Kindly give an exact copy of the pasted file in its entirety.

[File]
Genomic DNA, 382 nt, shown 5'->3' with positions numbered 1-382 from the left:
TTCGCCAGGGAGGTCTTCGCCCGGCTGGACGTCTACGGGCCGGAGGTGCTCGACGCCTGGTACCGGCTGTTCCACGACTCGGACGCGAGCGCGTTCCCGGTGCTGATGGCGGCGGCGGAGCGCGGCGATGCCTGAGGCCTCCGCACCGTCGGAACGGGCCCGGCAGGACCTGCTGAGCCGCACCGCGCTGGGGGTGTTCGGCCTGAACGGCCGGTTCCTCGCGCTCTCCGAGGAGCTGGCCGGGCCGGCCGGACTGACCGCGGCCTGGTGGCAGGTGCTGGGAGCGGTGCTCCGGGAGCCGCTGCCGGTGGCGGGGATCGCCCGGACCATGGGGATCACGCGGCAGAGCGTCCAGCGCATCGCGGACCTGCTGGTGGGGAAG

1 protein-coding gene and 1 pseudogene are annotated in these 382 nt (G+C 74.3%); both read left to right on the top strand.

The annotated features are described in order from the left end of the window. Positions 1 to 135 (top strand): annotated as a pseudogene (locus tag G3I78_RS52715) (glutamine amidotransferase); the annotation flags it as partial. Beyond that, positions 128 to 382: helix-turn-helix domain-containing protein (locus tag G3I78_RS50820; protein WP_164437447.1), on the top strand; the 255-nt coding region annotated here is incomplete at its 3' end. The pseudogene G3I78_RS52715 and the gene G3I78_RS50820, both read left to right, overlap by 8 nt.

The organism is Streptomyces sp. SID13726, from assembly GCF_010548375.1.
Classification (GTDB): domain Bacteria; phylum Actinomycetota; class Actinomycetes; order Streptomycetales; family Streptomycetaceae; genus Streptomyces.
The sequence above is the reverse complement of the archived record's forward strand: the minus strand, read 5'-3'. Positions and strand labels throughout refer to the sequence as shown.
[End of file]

Genomic DNA, 382 nt, shown 5'->3' with positions numbered 1-382 from the left:
TTCGCCAGGGAGGTCTTCGCCCGGCTGGACGTCTACGGGCCGGAGGTGCTCGACGCCTGGTACCGGCTGTTCCACGACTCGGACGCGAGCGCGTTCCCGGTGCTGATGGCGGCGGCGGAGCGCGGCGATGCCTGAGGCCTCCGCACCGTCGGAACGGGCCCGGCAGGACCTGCTGAGCCGCACCGCGCTGGGGGTGTTCGGCCTGAACGGCCGGTTCCTCGCGCTCTCCGAGGAGCTGGCCGGGCCGGCCGGACTGACCGCGGCCTGGTGGCAGGTGCTGGGAGCGGTGCTCCGGGAGCCGCTGCCGGTGGCGGGGATCGCCCGGACCATGGGGATCACGCGGCAGAGCGTCCAGCGCATCGCGGACCTGCTGGTGGGGAAG

1 protein-coding gene and 1 pseudogene are annotated in these 382 nt (G+C 74.3%); both read left to right on the top strand.

The annotated features are described in order from the left end of the window. Positions 1 to 135 (top strand): annotated as a pseudogene (locus tag G3I78_RS52715) (glutamine amidotransferase); the annotation flags it as partial. Beyond that, positions 128 to 382: helix-turn-helix domain-containing protein (locus tag G3I78_RS50820; protein WP_164437447.1), on the top strand; the 255-nt coding region annotated here is incomplete at its 3' end. The pseudogene G3I78_RS52715 and the gene G3I78_RS50820, both read left to right, overlap by 8 nt.

The organism is Streptomyces sp. SID13726, from assembly GCF_010548375.1.
Classification (GTDB): domain Bacteria; phylum Actinomycetota; class Actinomycetes; order Streptomycetales; family Streptomycetaceae; genus Streptomyces.
The sequence above is the reverse complement of the archived record's forward strand: the minus strand, read 5'-3'. Positions and strand labels throughout refer to the sequence as shown.